Lvad, ventricular assist devices, flow loop, bench top, aortic arch, aorta experiment


Physical bench top experiments are performed to validate and complement ongoing computational fluid dynamics (CFD) analyses of ventricular assist device (VAD) circulation. VADs are used in patients whose hearts do not function to their maximum potential due advanced stages of heart disease and, consequently, are unable to adequately supply blood to the systemic circulation. VADs are commonly utilized as a bridge-to-transplantation, meaning that they are implanted in patients while waiting for a heart transplant. In such cases of long term utilization of VADs, it has been reported in the literatures that thrombo-embolic cerebral events occur in 14-47% of patients over the period of 6 to 12 months. This is a result of thrombus forming despite the use of anticoagulants and advances in VAD design. Accepting current rates of thrombo-embolisms, the main objective of the project is to identify and propose an optimal surgical cannula implantation orientation aimed at reducing the rate of thrombi reaching the carotid and vertebral arteries and thus reduce the morbidity and mortality rate associated with the long term use of VADs to patients suffering from advanced heart failure. The main focus of the experiment is on the physical aspect using a synthetic anatomically correct model constructed by rapid prototyping of the human aortic arch and surrounding vessels. Three VAD cannula implantation configurations are studied with and without bypass to the left carotid artery or to the Innominate artery with ligation of the branch vessel at its root. A mixture of water and glycerin serves to match blood viscosity measured with a rotating cone-plate viscometer. The Reynolds number in the ascending aorta is matched in the flow model. A closed loop mock circulatory system is then realized. In order to match the Reynolds number in the ascending aorta and LVAD cannula with that of the CFD model, a volumetric flow rate of 2.7 liters per minute is supplied through the synthetic VAD cannula and 0.9 liter per minute is supplied to the ascending aorta. Flow rates are measured using rotary flow meters and a pressure sensor is used to ensure a mean operating pressure of 100 mmHg is maintained. Synthetic acrylic blood iv clots are injected at the inlet of the VAD cannula and they are captured and counted at the vertebral and carotid arteries. The sizes of the thrombi simulated are 2, 3.5 and 5 mm which are typical of the range of diameters encountered in practice. Nearly 300 particles are released over 5 separate runs for each diameter, and overall embolization rates as well as individual embolization rates are evaluated along with associated confidence levels. The experimental results show consistency between CFD and experiment. Means comparison of thromboembolization rates predicted by CFD and bench-top results using a Z-score statistic with a 95% confidence level results in 22 of 24 cases being statistically equal. This study provides confidence in the predictive capabilities of the bench-top model as a methodology that can be utilized in upcoming studies utilizing patient-specific aortic bed model.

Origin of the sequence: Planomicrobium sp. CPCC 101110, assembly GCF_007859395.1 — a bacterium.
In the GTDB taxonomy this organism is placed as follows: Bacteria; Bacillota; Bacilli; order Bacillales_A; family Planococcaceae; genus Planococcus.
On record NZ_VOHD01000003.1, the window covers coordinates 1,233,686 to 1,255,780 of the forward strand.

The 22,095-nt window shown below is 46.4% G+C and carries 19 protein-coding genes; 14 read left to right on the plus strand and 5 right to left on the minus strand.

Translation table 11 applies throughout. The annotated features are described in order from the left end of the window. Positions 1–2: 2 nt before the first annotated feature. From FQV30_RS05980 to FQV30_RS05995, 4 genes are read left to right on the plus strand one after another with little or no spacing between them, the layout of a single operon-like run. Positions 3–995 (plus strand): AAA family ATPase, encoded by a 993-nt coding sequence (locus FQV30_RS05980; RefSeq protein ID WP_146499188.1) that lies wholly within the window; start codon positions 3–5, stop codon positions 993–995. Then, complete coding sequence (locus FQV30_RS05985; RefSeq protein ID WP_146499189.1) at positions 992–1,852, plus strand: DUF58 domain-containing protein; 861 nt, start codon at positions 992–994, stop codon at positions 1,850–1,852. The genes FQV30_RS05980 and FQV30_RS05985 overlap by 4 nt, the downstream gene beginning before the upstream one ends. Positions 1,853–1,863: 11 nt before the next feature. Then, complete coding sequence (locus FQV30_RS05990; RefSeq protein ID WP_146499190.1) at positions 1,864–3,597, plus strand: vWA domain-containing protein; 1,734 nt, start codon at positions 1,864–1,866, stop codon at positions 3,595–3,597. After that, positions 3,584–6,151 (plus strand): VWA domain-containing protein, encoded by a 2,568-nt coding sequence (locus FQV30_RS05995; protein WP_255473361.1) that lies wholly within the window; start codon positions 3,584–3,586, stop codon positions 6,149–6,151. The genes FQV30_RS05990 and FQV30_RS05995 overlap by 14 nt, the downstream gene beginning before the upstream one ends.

If this is your thesis or dissertation, and want to learn how to access it or for more information about readership statistics, contact us at

Graduation Date





Kassab, Alain


Master of Science in Mechanical Engineering (M.S.M.E.)


College of Engineering and Computer Science


Mechanical and Aerospace Engineering

Degree Program

Mechanical Engineering; Thermofluids








Release Date

August 2012

Length of Campus-only Access


Access Status

Masters Thesis (Open Access)


Dissertations, Academic -- Engineering and Computer Science, Engineering and Computer Science -- Dissertations, Academic